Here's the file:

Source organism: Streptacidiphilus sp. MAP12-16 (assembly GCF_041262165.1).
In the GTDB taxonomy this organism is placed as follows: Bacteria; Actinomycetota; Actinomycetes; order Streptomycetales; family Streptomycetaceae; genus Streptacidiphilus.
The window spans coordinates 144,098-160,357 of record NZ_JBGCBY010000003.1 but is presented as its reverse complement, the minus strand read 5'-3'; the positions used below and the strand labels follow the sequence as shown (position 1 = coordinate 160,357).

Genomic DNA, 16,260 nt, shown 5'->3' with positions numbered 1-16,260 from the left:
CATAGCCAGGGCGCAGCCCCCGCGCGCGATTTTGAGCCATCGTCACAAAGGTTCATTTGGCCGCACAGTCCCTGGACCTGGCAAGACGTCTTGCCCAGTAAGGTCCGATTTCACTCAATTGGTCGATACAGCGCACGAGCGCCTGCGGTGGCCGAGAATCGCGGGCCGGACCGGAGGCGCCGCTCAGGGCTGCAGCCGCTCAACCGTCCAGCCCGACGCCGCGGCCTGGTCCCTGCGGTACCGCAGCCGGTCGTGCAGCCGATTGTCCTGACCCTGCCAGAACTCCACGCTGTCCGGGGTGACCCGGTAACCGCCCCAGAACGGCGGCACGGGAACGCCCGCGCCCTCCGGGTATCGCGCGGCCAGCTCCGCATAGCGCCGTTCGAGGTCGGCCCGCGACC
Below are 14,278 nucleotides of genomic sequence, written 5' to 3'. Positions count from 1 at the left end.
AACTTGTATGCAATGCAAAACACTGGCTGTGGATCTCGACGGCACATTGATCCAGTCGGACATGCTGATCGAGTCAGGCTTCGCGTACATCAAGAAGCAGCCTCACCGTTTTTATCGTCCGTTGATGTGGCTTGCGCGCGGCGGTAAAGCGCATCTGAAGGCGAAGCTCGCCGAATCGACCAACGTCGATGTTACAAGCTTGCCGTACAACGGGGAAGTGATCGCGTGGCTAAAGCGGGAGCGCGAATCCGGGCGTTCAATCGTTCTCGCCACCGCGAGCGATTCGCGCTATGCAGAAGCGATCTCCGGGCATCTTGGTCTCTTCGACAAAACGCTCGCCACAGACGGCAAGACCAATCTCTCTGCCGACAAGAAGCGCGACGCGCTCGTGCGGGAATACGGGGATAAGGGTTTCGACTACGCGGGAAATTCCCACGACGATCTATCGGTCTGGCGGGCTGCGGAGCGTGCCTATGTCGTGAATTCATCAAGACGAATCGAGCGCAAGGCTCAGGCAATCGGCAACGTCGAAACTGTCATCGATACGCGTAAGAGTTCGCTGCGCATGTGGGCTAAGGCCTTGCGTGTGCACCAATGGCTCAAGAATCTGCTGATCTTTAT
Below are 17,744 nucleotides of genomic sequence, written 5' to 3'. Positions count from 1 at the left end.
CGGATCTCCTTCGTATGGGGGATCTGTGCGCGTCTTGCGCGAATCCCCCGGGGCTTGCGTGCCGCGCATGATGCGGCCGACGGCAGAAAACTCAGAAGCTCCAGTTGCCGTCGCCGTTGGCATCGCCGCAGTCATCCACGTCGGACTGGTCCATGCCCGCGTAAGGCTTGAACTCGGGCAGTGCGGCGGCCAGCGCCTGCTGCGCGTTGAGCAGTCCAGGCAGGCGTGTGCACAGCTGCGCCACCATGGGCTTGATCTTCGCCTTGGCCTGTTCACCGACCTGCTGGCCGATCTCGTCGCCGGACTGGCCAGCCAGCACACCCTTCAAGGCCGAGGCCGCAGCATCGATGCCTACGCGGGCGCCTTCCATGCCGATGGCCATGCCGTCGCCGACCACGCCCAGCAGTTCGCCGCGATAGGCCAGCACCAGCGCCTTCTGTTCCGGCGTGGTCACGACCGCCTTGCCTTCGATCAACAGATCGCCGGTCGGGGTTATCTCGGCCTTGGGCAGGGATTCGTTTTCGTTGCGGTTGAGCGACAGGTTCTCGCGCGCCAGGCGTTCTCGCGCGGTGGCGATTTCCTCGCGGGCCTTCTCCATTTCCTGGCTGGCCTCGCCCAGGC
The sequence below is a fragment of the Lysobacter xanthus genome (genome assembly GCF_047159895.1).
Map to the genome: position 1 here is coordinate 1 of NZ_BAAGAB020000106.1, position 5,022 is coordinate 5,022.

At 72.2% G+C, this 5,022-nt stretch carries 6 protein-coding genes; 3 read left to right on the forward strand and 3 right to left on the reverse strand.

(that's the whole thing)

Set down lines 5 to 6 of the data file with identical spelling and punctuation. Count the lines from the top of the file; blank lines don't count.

CATAGCCAGGGCGCAGCCCCCGCGCGCGATTTTGAGCCATCGTCACAAAGGTTCATTTGGCCGCACAGTCCCTGGACCTGGCAAGACGTCTTGCCCAGTAAGGTCCGATTTCACTCAATTGGTCGATACAGCGCACGAGCGCCTGCGGTGGCCGAGAATCGCGGGCCGGACCGGAGGCGCCGCTCAGGGCTGCAGCCGCTCAACCGTCCAGCCCGACGCCGCGGCCTGGTCCCTGCGGTACCGCAGCCGGTCGTGCAGCCGATTGTCCTGACCCTGCCAGAACTCCACGCTGTCCGGGGTGACCCGGTAACCGCCCCAGAACGGCGGCACGGGAACGCCCGCGCCCTCCGGGTATCGCGCGGCCAGCTCCGCATAGCGCCGTTCGAGGTCGGCCCGCGACC
Below are 14,278 nucleotides of genomic sequence, written 5' to 3'. Positions count from 1 at the left end.